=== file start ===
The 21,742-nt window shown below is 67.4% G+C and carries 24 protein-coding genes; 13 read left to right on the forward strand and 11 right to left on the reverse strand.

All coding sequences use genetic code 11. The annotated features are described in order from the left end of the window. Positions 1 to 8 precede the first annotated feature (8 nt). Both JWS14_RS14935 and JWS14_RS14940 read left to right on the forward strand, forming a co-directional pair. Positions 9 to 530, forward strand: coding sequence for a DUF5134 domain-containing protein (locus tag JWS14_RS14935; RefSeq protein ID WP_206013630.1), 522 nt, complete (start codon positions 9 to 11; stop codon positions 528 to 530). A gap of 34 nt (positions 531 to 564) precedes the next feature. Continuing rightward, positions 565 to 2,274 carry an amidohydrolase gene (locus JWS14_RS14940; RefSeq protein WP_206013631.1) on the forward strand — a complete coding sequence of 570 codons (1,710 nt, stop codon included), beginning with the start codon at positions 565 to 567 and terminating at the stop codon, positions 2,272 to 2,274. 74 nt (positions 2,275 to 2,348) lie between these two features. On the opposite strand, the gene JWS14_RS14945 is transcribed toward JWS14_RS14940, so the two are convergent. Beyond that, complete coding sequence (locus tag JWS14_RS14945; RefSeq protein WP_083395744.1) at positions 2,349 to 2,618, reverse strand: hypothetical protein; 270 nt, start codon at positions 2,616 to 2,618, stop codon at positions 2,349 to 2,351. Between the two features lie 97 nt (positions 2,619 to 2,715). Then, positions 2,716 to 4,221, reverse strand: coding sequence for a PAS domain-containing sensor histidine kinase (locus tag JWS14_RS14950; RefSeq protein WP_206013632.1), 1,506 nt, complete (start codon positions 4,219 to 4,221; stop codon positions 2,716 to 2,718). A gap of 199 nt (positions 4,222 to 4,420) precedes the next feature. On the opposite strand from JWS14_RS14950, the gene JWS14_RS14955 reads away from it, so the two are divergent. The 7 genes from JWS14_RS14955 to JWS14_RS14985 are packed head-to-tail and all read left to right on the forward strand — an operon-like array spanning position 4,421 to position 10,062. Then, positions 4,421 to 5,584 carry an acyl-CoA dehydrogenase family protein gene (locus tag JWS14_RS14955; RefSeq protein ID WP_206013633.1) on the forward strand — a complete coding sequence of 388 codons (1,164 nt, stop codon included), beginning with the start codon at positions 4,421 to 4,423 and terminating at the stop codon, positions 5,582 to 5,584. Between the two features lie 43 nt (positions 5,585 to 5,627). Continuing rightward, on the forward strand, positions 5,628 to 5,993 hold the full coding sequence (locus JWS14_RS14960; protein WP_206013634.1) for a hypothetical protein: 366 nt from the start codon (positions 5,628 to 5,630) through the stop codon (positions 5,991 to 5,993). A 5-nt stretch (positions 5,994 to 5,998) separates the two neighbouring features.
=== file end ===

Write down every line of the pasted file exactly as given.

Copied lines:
The 21,742-nt window shown below is 67.4% G+C and carries 24 protein-coding genes; 13 read left to right on the forward strand and 11 right to left on the reverse strand.

All coding sequences use genetic code 11. The annotated features are described in order from the left end of the window. Positions 1 to 8 precede the first annotated feature (8 nt). Both JWS14_RS14935 and JWS14_RS14940 read left to right on the forward strand, forming a co-directional pair. Positions 9 to 530, forward strand: coding sequence for a DUF5134 domain-containing protein (locus tag JWS14_RS14935; RefSeq protein ID WP_206013630.1), 522 nt, complete (start codon positions 9 to 11; stop codon positions 528 to 530). A gap of 34 nt (positions 531 to 564) precedes the next feature. Continuing rightward, positions 565 to 2,274 carry an amidohydrolase gene (locus JWS14_RS14940; RefSeq protein WP_206013631.1) on the forward strand — a complete coding sequence of 570 codons (1,710 nt, stop codon included), beginning with the start codon at positions 565 to 567 and terminating at the stop codon, positions 2,272 to 2,274. 74 nt (positions 2,275 to 2,348) lie between these two features. On the opposite strand, the gene JWS14_RS14945 is transcribed toward JWS14_RS14940, so the two are convergent. Beyond that, complete coding sequence (locus tag JWS14_RS14945; RefSeq protein WP_083395744.1) at positions 2,349 to 2,618, reverse strand: hypothetical protein; 270 nt, start codon at positions 2,616 to 2,618, stop codon at positions 2,349 to 2,351. Between the two features lie 97 nt (positions 2,619 to 2,715). Then, positions 2,716 to 4,221, reverse strand: coding sequence for a PAS domain-containing sensor histidine kinase (locus tag JWS14_RS14950; RefSeq protein WP_206013632.1), 1,506 nt, complete (start codon positions 4,219 to 4,221; stop codon positions 2,716 to 2,718). A gap of 199 nt (positions 4,222 to 4,420) precedes the next feature. On the opposite strand from JWS14_RS14950, the gene JWS14_RS14955 reads away from it, so the two are divergent. The 7 genes from JWS14_RS14955 to JWS14_RS14985 are packed head-to-tail and all read left to right on the forward strand — an operon-like array spanning position 4,421 to position 10,062. Then, positions 4,421 to 5,584 carry an acyl-CoA dehydrogenase family protein gene (locus tag JWS14_RS14955; RefSeq protein ID WP_206013633.1) on the forward strand — a complete coding sequence of 388 codons (1,164 nt, stop codon included), beginning with the start codon at positions 4,421 to 4,423 and terminating at the stop codon, positions 5,582 to 5,584. Between the two features lie 43 nt (positions 5,585 to 5,627). Continuing rightward, on the forward strand, positions 5,628 to 5,993 hold the full coding sequence (locus JWS14_RS14960; protein WP_206013634.1) for a hypothetical protein: 366 nt from the start codon (positions 5,628 to 5,630) through the stop codon (positions 5,991 to 5,993). A 5-nt stretch (positions 5,994 to 5,998) separates the two neighbouring features.